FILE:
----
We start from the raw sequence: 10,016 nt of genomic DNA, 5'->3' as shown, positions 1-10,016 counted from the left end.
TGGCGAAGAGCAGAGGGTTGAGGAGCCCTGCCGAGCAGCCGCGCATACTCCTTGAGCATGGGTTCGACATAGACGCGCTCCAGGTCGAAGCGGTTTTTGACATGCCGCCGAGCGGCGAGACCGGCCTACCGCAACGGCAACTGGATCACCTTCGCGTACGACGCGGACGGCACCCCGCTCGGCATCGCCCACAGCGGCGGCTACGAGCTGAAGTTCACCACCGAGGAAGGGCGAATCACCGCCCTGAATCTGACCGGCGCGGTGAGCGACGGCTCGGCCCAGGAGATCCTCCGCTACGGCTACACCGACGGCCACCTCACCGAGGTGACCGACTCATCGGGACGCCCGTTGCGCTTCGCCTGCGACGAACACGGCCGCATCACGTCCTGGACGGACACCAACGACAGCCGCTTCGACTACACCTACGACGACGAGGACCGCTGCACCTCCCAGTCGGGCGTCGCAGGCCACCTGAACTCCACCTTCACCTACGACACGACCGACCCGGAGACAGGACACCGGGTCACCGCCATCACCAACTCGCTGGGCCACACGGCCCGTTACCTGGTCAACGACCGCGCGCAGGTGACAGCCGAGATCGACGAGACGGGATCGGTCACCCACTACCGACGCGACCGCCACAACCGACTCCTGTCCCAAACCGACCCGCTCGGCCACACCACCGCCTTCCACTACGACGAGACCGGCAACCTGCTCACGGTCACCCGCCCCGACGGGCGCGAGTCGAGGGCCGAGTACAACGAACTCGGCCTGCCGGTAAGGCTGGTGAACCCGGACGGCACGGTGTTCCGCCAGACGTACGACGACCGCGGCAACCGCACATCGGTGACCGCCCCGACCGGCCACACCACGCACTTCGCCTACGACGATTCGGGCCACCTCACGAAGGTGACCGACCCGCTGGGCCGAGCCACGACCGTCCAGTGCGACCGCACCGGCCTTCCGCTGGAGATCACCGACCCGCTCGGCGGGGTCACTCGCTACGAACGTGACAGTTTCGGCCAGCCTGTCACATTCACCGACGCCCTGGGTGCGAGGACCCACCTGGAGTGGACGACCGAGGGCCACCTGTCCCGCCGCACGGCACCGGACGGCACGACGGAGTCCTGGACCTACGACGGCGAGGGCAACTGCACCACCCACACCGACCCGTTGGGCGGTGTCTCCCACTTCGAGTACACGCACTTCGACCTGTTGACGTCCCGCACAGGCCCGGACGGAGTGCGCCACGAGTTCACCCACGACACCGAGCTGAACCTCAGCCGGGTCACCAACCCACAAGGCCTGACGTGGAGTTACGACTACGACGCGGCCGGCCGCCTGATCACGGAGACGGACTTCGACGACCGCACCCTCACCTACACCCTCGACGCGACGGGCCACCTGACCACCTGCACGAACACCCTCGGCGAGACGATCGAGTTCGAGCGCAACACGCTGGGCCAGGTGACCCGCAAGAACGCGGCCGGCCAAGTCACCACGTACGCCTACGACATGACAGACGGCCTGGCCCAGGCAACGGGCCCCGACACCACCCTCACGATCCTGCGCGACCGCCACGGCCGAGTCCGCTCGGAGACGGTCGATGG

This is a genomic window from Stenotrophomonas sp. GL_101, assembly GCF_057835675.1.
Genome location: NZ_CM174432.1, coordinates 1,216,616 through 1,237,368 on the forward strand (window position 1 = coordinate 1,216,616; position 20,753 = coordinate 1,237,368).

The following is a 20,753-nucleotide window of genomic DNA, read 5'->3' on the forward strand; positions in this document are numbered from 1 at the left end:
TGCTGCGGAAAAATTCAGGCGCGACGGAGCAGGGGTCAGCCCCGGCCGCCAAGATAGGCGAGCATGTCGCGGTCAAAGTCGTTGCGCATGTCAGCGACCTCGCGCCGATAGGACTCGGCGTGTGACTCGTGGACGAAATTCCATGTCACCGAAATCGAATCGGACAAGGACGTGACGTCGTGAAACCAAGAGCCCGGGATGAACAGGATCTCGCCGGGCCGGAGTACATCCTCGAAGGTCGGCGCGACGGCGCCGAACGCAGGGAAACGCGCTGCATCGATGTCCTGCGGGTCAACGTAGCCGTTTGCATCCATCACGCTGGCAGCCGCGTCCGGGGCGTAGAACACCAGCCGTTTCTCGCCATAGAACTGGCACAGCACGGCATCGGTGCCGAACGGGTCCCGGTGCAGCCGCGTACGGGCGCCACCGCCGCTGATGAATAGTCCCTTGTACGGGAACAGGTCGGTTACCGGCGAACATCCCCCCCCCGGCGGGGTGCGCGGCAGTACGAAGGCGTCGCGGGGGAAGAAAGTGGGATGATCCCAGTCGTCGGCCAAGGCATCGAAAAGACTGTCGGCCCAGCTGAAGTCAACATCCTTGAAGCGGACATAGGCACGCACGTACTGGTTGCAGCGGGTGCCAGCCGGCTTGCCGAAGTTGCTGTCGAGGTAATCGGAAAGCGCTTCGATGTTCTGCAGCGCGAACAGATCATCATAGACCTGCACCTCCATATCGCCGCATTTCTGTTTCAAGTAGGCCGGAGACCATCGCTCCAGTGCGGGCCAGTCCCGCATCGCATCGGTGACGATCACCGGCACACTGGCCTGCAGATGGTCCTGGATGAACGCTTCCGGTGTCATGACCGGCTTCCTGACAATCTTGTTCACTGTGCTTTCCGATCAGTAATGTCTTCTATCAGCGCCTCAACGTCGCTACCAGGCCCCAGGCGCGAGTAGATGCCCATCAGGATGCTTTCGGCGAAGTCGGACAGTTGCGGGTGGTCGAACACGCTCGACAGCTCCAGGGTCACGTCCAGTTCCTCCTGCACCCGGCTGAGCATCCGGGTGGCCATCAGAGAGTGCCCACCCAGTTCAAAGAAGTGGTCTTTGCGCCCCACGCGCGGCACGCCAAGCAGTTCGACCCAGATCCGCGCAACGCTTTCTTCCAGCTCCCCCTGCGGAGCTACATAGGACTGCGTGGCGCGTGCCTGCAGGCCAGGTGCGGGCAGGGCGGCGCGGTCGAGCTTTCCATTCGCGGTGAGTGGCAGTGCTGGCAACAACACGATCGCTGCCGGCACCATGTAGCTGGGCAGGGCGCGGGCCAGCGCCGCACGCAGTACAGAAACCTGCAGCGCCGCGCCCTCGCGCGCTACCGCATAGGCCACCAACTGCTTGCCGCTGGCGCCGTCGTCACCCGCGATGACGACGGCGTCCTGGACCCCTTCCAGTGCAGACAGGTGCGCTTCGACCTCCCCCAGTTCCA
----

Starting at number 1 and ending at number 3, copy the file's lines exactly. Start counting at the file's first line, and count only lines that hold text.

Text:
We start from the raw sequence: 10,016 nt of genomic DNA, 5'->3' as shown, positions 1-10,016 counted from the left end.
TGGCGAAGAGCAGAGGGTTGAGGAGCCCTGCCGAGCAGCCGCGCATACTCCTTGAGCATGGGTTCGACATAGACGCGCTCCAGGTCGAAGCGGTTTTTGACATGCCGCCGAGCGGCGAGACCGGCCTACCGCAACGGCAACTGGATCACCTTCGCGTACGACGCGGACGGCACCCCGCTCGGCATCGCCCACAGCGGCGGCTACGAGCTGAAGTTCACCACCGAGGAAGGGCGAATCACCGCCCTGAATCTGACCGGCGCGGTGAGCGACGGCTCGGCCCAGGAGATCCTCCGCTACGGCTACACCGACGGCCACCTCACCGAGGTGACCGACTCATCGGGACGCCCGTTGCGCTTCGCCTGCGACGAACACGGCCGCATCACGTCCTGGACGGACACCAACGACAGCCGCTTCGACTACACCTACGACGACGAGGACCGCTGCACCTCCCAGTCGGGCGTCGCAGGCCACCTGAACTCCACCTTCACCTACGACACGACCGACCCGGAGACAGGACACCGGGTCACCGCCATCACCAACTCGCTGGGCCACACGGCCCGTTACCTGGTCAACGACCGCGCGCAGGTGACAGCCGAGATCGACGAGACGGGATCGGTCACCCACTACCGACGCGACCGCCACAACCGACTCCTGTCCCAAACCGACCCGCTCGGCCACACCACCGCCTTCCACTACGACGAGACCGGCAACCTGCTCACGGTCACCCGCCCCGACGGGCGCGAGTCGAGGGCCGAGTACAACGAACTCGGCCTGCCGGTAAGGCTGGTGAACCCGGACGGCACGGTGTTCCGCCAGACGTACGACGACCGCGGCAACCGCACATCGGTGACCGCCCCGACCGGCCACACCACGCACTTCGCCTACGACGATTCGGGCCACCTCACGAAGGTGACCGACCCGCTGGGCCGAGCCACGACCGTCCAGTGCGACCGCACCGGCCTTCCGCTGGAGATCACCGACCCGCTCGGCGGGGTCACTCGCTACGAACGTGACAGTTTCGGCCAGCCTGTCACATTCACCGACGCCCTGGGTGCGAGGACCCACCTGGAGTGGACGACCGAGGGCCACCTGTCCCGCCGCACGGCACCGGACGGCACGACGGAGTCCTGGACCTACGACGGCGAGGGCAACTGCACCACCCACACCGACCCGTTGGGCGGTGTCTCCCACTTCGAGTACACGCACTTCGACCTGTTGACGTCCCGCACAGGCCCGGACGGAGTGCGCCACGAGTTCACCCACGACACCGAGCTGAACCTCAGCCGGGTCACCAACCCACAAGGCCTGACGTGGAGTTACGACTACGACGCGGCCGGCCGCCTGATCACGGAGACGGACTTCGACGACCGCACCCTCACCTACACCCTCGACGCGACGGGCCACCTGACCACCTGCACGAACACCCTCGGCGAGACGATCGAGTTCGAGCGCAACACGCTGGGCCAGGTGACCCGCAAGAACGCGGCCGGCCAAGTCACCACGTACGCCTACGACATGACAGACGGCCTGGCCCAGGCAACGGGCCCCGACACCACCCTCACGATCCTGCGCGACCGCCACGGCCGAGTCCGCTCGGAGACGGTCGATGG

This is a genomic window from Stenotrophomonas sp. GL_101, assembly GCF_057835675.1.